Reopening of Black Holocaust Museum awaiting approval

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  • The Black Holocaust Museum may be reopened, pending approval by the Department of City Development
  • The museum closed in July because of financial troubles
  • Plans for Milwaukee's Redevelopment Authority to buy and reopen the property were delayed at their Oct. 16 meeting

The Redevelopment Authority of the City of Milwaukee's plan to purchase the Black Holocaust Museum was delayed for further review at their meeting last week, said a department spokeswoman.

America's Black Holocaust Museum, 2233 N. 4th St., closed in July because of a lack of funding. After a fundraising campaign and an appeal to city officials, the museum may open again.

The Redevelopment Authority plans on buying the building because department officials consider it an important part of their effort to redevelop the area, said Andrea Rowe Richards, public relations manager for the Department of City Development.

But in its Oct. 16 meeting, the Redevelopment Authority delayed discussing the proposal to buy the building for $250,000. The proposal was instead referred to the Department of City Development for review, Rowe Richards said. The city also plans on acquiring the adjacent property, the building that used to be Grant's Soul Food Restaurant, 411 W. North Ave.

Even if the building cannot reopen as the museum, Rowe Richards said the department still wants the space to have a positive effect on the Bronzeville Cultural and Entertainment District, a city redevelopment project aimed at revitalizing Milwaukee's African-American community.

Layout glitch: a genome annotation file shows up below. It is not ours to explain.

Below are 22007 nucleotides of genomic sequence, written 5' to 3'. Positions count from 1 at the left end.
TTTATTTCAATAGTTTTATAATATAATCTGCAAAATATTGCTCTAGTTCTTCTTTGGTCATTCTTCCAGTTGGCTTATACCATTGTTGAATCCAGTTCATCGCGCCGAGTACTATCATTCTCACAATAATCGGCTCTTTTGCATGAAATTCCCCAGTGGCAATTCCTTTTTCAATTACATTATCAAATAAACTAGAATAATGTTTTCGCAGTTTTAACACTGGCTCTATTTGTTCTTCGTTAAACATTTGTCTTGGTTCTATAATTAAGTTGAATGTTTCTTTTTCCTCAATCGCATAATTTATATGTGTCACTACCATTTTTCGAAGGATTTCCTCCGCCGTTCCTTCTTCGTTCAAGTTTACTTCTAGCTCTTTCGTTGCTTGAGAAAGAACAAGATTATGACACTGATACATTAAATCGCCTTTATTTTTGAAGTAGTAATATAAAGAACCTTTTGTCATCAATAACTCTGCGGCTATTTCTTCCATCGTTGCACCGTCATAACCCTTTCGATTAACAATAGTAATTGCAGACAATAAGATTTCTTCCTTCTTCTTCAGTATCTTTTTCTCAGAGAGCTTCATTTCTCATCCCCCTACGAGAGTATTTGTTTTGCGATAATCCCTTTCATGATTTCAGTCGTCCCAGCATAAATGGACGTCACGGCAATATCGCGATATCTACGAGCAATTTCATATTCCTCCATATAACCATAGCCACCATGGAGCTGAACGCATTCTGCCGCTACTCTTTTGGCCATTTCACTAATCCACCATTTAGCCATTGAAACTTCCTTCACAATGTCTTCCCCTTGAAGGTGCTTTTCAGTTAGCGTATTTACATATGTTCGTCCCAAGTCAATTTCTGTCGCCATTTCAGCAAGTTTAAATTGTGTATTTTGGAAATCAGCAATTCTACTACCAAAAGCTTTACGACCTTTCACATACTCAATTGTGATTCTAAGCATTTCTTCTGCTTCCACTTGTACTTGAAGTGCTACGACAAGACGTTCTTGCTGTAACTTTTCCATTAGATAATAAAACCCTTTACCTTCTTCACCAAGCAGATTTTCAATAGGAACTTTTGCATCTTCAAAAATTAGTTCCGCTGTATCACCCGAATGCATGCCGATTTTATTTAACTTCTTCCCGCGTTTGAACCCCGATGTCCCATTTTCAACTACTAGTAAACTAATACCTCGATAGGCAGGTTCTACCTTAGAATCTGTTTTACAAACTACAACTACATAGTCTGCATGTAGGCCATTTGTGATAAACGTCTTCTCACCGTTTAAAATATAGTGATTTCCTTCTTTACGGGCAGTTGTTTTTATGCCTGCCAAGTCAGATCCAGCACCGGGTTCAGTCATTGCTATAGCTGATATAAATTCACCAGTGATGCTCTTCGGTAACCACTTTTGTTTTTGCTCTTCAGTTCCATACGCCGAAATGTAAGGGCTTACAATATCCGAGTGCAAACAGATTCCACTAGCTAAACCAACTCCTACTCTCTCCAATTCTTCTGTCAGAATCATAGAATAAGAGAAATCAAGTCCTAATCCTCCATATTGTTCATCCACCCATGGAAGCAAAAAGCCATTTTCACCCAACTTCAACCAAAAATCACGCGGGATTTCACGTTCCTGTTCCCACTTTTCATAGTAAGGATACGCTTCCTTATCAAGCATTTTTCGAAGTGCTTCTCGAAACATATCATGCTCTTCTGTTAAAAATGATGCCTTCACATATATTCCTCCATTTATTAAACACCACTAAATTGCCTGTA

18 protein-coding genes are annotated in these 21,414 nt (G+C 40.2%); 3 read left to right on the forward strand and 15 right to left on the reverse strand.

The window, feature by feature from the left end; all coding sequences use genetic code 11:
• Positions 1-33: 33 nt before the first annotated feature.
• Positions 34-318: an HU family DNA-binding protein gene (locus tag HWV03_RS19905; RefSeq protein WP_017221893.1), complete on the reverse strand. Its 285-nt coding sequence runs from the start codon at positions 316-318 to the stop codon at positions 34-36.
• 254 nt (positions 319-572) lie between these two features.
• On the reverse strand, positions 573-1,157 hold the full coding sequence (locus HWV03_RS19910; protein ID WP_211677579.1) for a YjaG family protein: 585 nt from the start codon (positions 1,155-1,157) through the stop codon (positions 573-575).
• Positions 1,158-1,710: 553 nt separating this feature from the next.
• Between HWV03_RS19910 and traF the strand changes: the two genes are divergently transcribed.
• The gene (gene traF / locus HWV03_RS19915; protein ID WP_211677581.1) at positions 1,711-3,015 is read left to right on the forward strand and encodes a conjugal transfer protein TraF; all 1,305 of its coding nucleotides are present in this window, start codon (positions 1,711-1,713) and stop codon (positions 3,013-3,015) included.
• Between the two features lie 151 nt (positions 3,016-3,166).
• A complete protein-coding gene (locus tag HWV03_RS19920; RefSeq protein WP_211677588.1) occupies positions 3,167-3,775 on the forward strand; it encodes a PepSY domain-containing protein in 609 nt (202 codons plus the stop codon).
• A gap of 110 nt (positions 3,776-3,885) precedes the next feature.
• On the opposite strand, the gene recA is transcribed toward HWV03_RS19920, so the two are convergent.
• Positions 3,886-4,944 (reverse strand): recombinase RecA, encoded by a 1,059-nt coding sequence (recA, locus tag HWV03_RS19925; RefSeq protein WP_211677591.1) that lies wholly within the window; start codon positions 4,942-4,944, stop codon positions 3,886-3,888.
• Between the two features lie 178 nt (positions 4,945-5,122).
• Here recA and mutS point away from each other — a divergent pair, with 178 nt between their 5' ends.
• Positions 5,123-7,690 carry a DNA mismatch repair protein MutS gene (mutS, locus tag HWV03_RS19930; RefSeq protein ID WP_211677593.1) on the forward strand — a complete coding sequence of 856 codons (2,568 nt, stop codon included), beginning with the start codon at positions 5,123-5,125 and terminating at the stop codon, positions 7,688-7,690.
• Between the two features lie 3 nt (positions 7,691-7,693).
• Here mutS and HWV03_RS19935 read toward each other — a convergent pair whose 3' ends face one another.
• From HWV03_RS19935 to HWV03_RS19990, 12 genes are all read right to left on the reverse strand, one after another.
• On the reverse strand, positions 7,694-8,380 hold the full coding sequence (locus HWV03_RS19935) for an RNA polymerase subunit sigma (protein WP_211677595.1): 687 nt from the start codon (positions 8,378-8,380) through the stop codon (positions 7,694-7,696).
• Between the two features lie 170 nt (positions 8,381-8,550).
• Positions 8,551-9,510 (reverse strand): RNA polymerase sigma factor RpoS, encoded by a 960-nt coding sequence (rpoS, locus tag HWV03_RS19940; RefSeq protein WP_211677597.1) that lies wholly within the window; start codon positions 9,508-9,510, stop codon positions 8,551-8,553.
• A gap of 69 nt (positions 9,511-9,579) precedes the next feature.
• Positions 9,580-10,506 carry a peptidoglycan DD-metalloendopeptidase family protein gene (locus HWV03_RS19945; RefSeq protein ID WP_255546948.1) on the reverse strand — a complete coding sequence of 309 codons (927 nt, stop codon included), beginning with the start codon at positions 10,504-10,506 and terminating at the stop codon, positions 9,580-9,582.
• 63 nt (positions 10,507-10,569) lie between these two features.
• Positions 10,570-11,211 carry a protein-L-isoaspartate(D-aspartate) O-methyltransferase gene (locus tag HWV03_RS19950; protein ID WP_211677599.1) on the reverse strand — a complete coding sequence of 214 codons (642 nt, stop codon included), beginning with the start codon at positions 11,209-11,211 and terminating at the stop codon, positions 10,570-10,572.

"We want to make sure (the property's) use is compatible with Bronzeville," she said. "If (the museum) can't exist in that location, we want that location to still be significant to the Bronzeville district."

Sixth District Alderman Milele Coggs stressed the historical and cultural importance of keeping the museum, located in her district, open.

"The museum shares critical pieces not only of African-American history, but also of American history, that must be preserved," Coggs said. "It is my sincere hope that the philanthropic community, both here and across the nation, will see the value of the museum and offer assistance to keep it going."

She said she would continue to work with those involved to revive the museum.

"I have committed myself to continuing to work with the city, the museum and community to reopen this valuable community asset and hopefully bring it back even better and stronger than it was before," Coggs said.

James Cameron opened the museum in 1988. Cameron survived an attempted lynching in Indiana in 1930, and he committed his life to the fight for civil rights and racial equality. He served eight years as Indiana's State Director of Civil Liberties, participated in the marches on Washington and assisted in the protests to end segregated housing in Milwaukee. He died in 2006.

His museum housed exhibits on the lives of Africans before slavery, lynching in America, and the leaders of the NAACP in Wisconsin, among others. When in operation, the museum hosted an estimated 50,000 visitors each year, according to the Web site.

Museum Chairman of the Board Reggie Jackson said if the museum were reopened, its operating costs would be $125,000 to $175,000.

Jackson said he is committed to restoring the museum and that donations are still being accepted on the museum's Web site.

"Dr. Cameron's mission is our primary concern," Jackson said. "We hope that this will make people in the community aware that we do need assistance."

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